This gives us a reason to challenge our students. Students who are held to the fire tend to learn more than otherwise. This is one reason why employers place a premium on hard degree programs. All else equal, we expect more value added.

That's all well and good, but can an exam be hard in the wrong way? I think so. Moreover, I think that well-intentioned instructors often write pointlessly hard exams.

To be sure, students need to be pushed hard to understand tough material, but exams should give students an incentive to review all that was covered to that point in class. To that end, it is counterproductive to write an exam that is intentionally vague or takes students to "new and interesting places." This is because such exams cannot be studied for, so students rationally do not study as much as they should. As a result, less learning takes place.

Being intentionally vague on an exam makes the exam difficult, but in the wrong way. Such exams are also painful for everyone involved: students feel dumb, and the grader has to make some tough choices. To me, it sounds like this practice uses more resources to get less learning. That's clearly a bad idea.

Tough exams have their place and I generally think they are a good idea. But, teachers should be careful about how they ask tough questions. Tough for its own sake is usually a bad idea, but tough for the sake of learning leads to better outcomes. How do I decide on whether to include a difficult question on an exam? I ask whether showing the question to next year's students will get them to study harder. If yes, that's a hard question that I can agree to asking.

Thursday, April 23, 2009

Poll: Where is the better place for a carriage ride?

Having moved to Chicago from Montana, a place where horses are numerous, I initially found it strange that carriage rides are offered in downtown Chicago. Now that we have lived in Chicago for seven months, the sight of horses next to taxicabs and skyscrapers has grown on me. But, it makes me wonder where I would rather have a carriage ride.

On one hand, there's the novelty of a carriage ride in the crisp, open air of Big Sky Country. On the other hand, a carriage ride in downtown Chicago could be just as breathtaking (especially at night with the skyline in the background).

What do you think? I have started a poll in the sidebar. Vote early. Vote often. Polls close at 2:30 pm CST on Friday, April 30th (that's 1:30 for you folks in Montana).

Google: a study in economics

Google became popular by helping us find what we want on the Internet. Google search results are always helpful. Gmail is easy to use. Google sites and blogs are convenient to set up and share. I am merely a casual user, yet I feel lucky that Google has come into existence. The rich set of Google tools available are clearly the product of a bunch of smart people working really hard.

On its face, this is mysterious. The rise of Google to produce so many nice things for Internet users is a boon to the common person. Every day, Google employees are working hard to create tools they think I would like. They are very good at doing this: I love using anything Google. But, I know no Google employees and I doubt that Google cares about me as a person, so this begs the question: Why would smart people work so hard to make me happy?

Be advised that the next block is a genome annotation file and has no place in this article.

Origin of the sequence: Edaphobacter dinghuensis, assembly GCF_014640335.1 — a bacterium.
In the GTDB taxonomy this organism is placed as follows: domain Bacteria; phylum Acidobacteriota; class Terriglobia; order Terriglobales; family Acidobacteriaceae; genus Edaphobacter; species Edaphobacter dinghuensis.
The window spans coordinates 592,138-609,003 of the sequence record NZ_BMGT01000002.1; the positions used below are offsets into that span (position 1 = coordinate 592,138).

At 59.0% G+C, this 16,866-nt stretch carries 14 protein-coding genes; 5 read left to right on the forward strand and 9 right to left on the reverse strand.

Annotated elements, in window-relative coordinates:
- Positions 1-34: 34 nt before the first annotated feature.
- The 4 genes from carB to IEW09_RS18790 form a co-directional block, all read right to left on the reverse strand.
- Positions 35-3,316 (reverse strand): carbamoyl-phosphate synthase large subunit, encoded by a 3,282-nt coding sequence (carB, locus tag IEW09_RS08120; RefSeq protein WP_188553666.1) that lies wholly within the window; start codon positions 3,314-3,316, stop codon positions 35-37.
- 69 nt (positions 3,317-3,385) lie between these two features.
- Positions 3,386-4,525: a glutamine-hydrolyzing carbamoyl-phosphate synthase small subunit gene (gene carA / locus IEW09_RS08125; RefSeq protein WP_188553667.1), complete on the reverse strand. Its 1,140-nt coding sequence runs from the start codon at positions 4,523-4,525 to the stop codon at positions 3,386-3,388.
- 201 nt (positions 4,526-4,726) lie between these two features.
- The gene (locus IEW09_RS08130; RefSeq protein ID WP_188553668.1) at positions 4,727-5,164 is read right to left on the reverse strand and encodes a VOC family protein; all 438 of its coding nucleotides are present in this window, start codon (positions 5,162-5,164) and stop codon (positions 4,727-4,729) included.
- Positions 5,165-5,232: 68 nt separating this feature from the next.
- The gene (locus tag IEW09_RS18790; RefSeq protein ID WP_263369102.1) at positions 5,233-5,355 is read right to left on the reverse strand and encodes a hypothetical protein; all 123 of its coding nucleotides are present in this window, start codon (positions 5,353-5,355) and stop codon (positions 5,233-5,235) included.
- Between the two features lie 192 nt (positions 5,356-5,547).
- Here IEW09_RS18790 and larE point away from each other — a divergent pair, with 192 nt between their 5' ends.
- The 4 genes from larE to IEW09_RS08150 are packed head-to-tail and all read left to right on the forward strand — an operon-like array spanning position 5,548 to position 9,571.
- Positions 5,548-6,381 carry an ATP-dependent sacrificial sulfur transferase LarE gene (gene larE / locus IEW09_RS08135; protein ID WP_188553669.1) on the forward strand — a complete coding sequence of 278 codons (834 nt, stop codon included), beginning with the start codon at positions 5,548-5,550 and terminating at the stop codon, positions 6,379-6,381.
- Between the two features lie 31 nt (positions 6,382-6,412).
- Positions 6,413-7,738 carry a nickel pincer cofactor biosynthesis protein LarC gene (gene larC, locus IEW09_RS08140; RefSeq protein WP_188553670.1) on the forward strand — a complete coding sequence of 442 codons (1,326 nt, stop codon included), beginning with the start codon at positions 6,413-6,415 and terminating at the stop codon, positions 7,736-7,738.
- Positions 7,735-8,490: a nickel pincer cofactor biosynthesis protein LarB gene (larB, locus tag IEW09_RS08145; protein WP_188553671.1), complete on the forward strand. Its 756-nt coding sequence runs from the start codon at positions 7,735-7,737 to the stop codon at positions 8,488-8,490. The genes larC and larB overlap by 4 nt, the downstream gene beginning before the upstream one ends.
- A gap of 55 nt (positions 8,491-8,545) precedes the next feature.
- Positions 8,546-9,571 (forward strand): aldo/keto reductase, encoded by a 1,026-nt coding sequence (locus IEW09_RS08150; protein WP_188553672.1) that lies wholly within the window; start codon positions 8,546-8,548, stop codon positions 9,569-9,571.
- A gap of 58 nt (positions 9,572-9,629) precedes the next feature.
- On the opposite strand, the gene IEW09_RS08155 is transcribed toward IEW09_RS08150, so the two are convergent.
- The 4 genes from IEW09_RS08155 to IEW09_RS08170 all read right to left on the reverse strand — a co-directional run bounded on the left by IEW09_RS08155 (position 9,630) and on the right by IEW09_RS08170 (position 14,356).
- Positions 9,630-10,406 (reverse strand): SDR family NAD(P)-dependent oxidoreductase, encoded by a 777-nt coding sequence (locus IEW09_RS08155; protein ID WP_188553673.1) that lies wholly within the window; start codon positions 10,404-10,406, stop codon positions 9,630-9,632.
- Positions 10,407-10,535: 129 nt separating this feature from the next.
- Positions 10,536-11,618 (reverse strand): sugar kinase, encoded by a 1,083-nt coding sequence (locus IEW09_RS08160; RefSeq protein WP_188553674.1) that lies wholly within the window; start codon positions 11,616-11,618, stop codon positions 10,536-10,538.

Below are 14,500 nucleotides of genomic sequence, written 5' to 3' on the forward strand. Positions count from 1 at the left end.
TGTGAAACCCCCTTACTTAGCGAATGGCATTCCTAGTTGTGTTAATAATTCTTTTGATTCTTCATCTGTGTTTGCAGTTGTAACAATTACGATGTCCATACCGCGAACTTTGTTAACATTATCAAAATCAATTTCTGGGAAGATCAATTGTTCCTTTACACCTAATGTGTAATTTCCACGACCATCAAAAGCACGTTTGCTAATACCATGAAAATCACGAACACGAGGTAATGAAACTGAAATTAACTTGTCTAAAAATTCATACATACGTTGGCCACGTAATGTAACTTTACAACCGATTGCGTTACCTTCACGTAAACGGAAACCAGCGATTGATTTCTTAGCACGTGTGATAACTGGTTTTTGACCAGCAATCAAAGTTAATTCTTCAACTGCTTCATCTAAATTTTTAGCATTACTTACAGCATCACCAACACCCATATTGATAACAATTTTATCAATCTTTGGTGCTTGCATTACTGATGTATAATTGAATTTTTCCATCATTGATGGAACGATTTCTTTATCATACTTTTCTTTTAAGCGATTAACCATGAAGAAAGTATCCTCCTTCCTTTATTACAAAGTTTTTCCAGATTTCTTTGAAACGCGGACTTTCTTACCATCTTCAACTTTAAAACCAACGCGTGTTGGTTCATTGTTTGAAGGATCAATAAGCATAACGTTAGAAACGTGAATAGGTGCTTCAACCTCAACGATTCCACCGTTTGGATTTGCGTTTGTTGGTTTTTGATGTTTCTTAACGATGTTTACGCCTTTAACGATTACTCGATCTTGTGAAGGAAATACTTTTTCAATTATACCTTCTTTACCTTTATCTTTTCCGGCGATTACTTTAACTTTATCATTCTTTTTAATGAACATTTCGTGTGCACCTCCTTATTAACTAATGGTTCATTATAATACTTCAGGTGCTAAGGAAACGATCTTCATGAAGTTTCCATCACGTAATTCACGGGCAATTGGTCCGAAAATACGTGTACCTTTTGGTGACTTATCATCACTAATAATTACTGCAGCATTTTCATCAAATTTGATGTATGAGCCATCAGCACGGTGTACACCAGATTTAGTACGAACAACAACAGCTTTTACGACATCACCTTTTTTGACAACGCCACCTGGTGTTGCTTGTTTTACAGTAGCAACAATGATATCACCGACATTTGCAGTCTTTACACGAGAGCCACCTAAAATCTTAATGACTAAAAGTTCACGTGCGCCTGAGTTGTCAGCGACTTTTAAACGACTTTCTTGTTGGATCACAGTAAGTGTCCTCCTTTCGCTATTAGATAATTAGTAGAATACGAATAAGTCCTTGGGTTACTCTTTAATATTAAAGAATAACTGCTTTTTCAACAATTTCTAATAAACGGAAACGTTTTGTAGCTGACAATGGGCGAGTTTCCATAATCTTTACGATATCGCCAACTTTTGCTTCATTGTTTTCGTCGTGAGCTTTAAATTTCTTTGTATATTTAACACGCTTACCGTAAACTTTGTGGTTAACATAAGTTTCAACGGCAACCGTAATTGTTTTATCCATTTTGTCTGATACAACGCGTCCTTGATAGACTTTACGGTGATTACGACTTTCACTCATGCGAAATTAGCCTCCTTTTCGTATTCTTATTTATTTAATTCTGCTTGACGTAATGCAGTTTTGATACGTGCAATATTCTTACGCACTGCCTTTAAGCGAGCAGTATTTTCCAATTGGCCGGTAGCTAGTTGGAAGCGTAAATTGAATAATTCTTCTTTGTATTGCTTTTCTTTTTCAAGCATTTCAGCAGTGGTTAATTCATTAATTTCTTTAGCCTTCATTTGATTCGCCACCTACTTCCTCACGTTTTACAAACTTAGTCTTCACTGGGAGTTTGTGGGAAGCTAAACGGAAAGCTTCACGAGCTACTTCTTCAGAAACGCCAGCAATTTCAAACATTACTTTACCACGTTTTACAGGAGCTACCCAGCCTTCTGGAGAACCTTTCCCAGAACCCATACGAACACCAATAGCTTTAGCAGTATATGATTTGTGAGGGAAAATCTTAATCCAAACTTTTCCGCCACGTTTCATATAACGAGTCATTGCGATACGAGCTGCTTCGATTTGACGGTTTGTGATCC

In the Wealth of Nations, Adam Smith had something to say about this:

Every individual...generally, indeed, neither intends to promote the public interest, nor knows how much he is promoting it....by directing that industry in such a manner as its produce may be of the greatest value, he intends only his own gain, and he is in this, as in many other cases, led by an invisible hand to promote an end which was no part of his intention.
So, there we have it. Google is guided by an invisible hand. Google wants me to be happy because making me happy makes Google money. That's a good reason to make me happy, but I have never written Google a check -- nor has anyone I know. Wherein lies the cash cow?

I was recently exposed to one of Google's money-making enterprises when I looked into placing ads on this blog. I had been exposed to Google ads before, but I never really appreciated what Google was doing because I was busy enjoying Google's other services.

Like everything else that Google does, Google is incredibly good at placing targeted ads in unobtrusive places. If you do a Google search for "Houseplant," eight advertisements regarding where you can buy houseplants appear next to your search results. There's even a sponsored link to a professional agency that provides advice regarding how to care for houseplants.

What's smart about this? By conducting the search, you told Google that you want to know something about houseplants. Google provided you with good information (see search results), but Google also provided those who profit from selling houseplants access to your eyes. That's a service worth paying for, and companies do pay Google for it. There's Google's cash cow.